Is STAR the solution?
The Special Trusts (Alternate Regime) Law, 1997 introduced the Cayman Islands version of non-charitable purpose trust legislation and is commonly known as the ‘STAR Law’. This legislation has subsequently been integrated into the Trust Law, the most recent revision of which is the 2011 Revision.
Whilst it is estimated that over 50% of trusts in Cayman are created under the STAR Law, it is arguable whether the STAR Law has been utilised to its full potential.
In order to obtain a better understanding of the STAR Law, it is helpful to consider some of its specific characteristics and examine the uses for the STAR trust, consider its perceived shortcomings, compare what the STAR Law offers relative to other foreign jurisdictions and establish how we could do greater justice to this addition to our trustee services arsenal.
Specific characteristics/uses for the STAR Trust:
The STAR Law enables greater flexibility in setting the objects of the trust. It allows the objects to be persons, purposes or both.
- The STAR Law enables a trust to be set up with the objective of corporate ownership whilst control remains in the hands of the directors. This allows a trustee to mitigate the assumed risk of owning shares in companies which it does not manage. It is clear to see the difference from the standard discretionary trust in which the trustee must actively manage all assets and is fully responsible for all actions which have taken place.
- The STAR Law enables a Settlor to tailor enforcement rights such as the ability of beneficiaries to access the courts and trust information. Under the STAR Law, the power to take legal action against the trustee does not lie with the beneficiaries, but with parties known as Enforcers. It should be noted that one or more beneficiaries, but not necessarily all, can be appointed as Enforcers. That Enforcer will have access to all trust documents and may have prior knowledge of the parties and interests concerned.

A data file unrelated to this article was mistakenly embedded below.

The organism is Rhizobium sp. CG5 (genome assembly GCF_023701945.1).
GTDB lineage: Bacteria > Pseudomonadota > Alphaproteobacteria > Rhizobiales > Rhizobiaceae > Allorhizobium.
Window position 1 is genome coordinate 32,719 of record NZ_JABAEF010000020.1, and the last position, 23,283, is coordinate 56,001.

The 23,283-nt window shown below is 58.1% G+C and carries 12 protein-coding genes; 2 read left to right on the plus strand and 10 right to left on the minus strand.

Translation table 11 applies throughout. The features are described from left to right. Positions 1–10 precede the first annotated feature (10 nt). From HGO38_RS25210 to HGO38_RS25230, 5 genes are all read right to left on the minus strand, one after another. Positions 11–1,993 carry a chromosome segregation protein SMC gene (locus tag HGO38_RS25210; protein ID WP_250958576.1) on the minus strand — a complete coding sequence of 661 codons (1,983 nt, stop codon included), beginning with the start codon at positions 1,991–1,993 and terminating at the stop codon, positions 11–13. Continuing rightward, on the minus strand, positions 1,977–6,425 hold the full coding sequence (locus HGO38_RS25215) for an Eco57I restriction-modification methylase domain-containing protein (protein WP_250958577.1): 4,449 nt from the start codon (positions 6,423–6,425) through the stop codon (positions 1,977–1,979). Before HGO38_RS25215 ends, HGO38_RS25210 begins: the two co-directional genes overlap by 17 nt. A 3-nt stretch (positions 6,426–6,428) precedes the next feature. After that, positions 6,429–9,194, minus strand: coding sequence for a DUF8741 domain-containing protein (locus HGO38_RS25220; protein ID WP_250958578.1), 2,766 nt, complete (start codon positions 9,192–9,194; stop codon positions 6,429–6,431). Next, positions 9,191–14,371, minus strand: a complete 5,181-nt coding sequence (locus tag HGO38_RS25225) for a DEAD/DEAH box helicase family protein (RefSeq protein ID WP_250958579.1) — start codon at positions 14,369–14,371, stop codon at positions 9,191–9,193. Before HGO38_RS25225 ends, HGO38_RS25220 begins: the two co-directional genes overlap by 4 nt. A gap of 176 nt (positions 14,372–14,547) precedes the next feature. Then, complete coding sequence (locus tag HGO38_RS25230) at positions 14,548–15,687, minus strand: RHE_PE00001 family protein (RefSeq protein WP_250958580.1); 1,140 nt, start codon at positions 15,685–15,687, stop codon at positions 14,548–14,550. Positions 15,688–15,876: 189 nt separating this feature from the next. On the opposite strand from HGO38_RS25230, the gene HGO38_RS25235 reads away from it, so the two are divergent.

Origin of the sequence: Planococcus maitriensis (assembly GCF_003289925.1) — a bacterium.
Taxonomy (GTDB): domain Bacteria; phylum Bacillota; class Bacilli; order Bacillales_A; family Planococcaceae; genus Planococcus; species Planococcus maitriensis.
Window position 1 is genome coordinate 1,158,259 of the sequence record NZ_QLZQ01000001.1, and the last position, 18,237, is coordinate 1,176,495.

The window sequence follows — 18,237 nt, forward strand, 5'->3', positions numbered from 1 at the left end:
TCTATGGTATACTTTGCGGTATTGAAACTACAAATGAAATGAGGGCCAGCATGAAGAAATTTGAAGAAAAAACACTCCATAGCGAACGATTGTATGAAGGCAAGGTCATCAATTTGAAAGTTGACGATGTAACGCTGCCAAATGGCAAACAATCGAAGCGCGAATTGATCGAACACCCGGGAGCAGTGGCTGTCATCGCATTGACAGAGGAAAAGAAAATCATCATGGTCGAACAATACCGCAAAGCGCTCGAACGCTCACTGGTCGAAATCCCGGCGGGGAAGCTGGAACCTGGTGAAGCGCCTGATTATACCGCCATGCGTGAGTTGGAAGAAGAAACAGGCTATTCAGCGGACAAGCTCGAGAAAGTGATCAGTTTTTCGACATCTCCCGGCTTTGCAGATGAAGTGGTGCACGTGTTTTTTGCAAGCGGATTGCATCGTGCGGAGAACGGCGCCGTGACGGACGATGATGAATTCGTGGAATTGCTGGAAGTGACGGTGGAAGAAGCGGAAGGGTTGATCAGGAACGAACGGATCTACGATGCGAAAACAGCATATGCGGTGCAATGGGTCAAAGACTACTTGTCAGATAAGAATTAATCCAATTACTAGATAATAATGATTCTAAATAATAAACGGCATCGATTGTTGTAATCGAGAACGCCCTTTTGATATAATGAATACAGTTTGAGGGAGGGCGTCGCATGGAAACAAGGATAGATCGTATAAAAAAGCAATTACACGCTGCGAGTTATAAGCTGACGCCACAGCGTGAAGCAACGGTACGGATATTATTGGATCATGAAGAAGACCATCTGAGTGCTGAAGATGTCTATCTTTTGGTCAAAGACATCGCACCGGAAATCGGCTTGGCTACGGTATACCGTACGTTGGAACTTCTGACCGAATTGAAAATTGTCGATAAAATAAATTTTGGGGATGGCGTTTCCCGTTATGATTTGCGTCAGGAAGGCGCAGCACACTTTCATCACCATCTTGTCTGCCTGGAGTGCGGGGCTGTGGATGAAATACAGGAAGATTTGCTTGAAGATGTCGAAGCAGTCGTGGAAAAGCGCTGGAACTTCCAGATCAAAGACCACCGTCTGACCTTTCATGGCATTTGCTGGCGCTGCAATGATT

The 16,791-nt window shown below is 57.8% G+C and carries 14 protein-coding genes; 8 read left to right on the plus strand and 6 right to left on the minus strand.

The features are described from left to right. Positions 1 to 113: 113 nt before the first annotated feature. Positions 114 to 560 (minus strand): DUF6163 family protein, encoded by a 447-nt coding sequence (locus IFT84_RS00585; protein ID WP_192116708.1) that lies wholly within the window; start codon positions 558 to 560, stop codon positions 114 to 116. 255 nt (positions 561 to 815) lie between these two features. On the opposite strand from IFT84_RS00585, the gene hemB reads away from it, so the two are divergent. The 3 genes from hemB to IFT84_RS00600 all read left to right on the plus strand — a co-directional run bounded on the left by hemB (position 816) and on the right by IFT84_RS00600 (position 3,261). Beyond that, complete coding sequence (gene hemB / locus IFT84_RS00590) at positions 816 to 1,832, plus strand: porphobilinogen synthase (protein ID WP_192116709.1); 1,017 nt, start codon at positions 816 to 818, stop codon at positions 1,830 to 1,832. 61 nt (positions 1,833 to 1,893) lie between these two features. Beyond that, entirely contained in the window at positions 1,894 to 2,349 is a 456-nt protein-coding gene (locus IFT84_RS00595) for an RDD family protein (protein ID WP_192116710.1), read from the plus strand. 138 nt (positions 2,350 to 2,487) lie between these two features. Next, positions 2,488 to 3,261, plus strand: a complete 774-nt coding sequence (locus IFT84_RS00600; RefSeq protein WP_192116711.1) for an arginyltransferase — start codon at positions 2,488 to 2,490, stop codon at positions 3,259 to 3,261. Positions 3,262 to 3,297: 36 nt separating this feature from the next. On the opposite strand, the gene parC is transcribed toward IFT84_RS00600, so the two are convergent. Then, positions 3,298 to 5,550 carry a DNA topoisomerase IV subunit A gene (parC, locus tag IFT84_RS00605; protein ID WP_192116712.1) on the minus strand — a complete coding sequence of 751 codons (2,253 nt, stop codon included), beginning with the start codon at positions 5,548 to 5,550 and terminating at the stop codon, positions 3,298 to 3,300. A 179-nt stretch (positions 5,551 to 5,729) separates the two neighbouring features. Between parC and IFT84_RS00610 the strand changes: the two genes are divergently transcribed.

- The STAR Law offers a doorway to compromise where a dispute has developed and mediation or arbitration are the preferred routes rather than court action. Any application to the court can be extremely costly to the trust fund and beneficiaries, that is to say nothing of potentially damaged relationships resulting from court action.
- The law against perpetuities need have no application. Standard discretionary trusts are subject to The Perpetuities Law (1999 Revision).
A STAR trust can be used in any of the standard personal scenarios where the creation of a trust is desirable.
“Whilst it is estimated that over 50% of trusts in Cayman are created under the STAR Law, it is arguable whether the STAR Law has been utilised to its full potential.”
Other uses for STAR trusts include the ownership of the shares in Private Trust Companies, roles within the institutional trust arena such as ownership of Special Purpose Vehicles in certain securitisation transactions and the ownership of founder shares of mutual funds.
Are there any shortcomings of the STAR legislation?
Some practitioners have questioned the integrity of the Trust Law on the basis that it has not been tested and approved by the courts. Whilst it is true that there is not the same wealth of case law that has molded the traditional trust, this should be interpreted as a positive reinforcement of the careful drafting, illustrates that the legislation is robust and that the ability to seek the assistance of mediation/arbitration rather than reversion to the courts, is effective.
If, for whatever reason, it is decided to amend the proper law of a Cayman STAR trust it must be accepted that some of the attractive Cayman specific provisions may have to be deleted as a result.
When considering a change of jurisdiction many factors must be considered and an analysis performed as to whether the alternative jurisdiction has the same reputation as the Cayman Islands for quality service and political stability.
Conclusion and thoughts for the future
In conclusion the STAR Law is a very versatile piece of legislation which provides the international trust practitioners with increased planning flexibility. Dependent on the complexity of the requirement this may be very welcome when designing and developing a structure.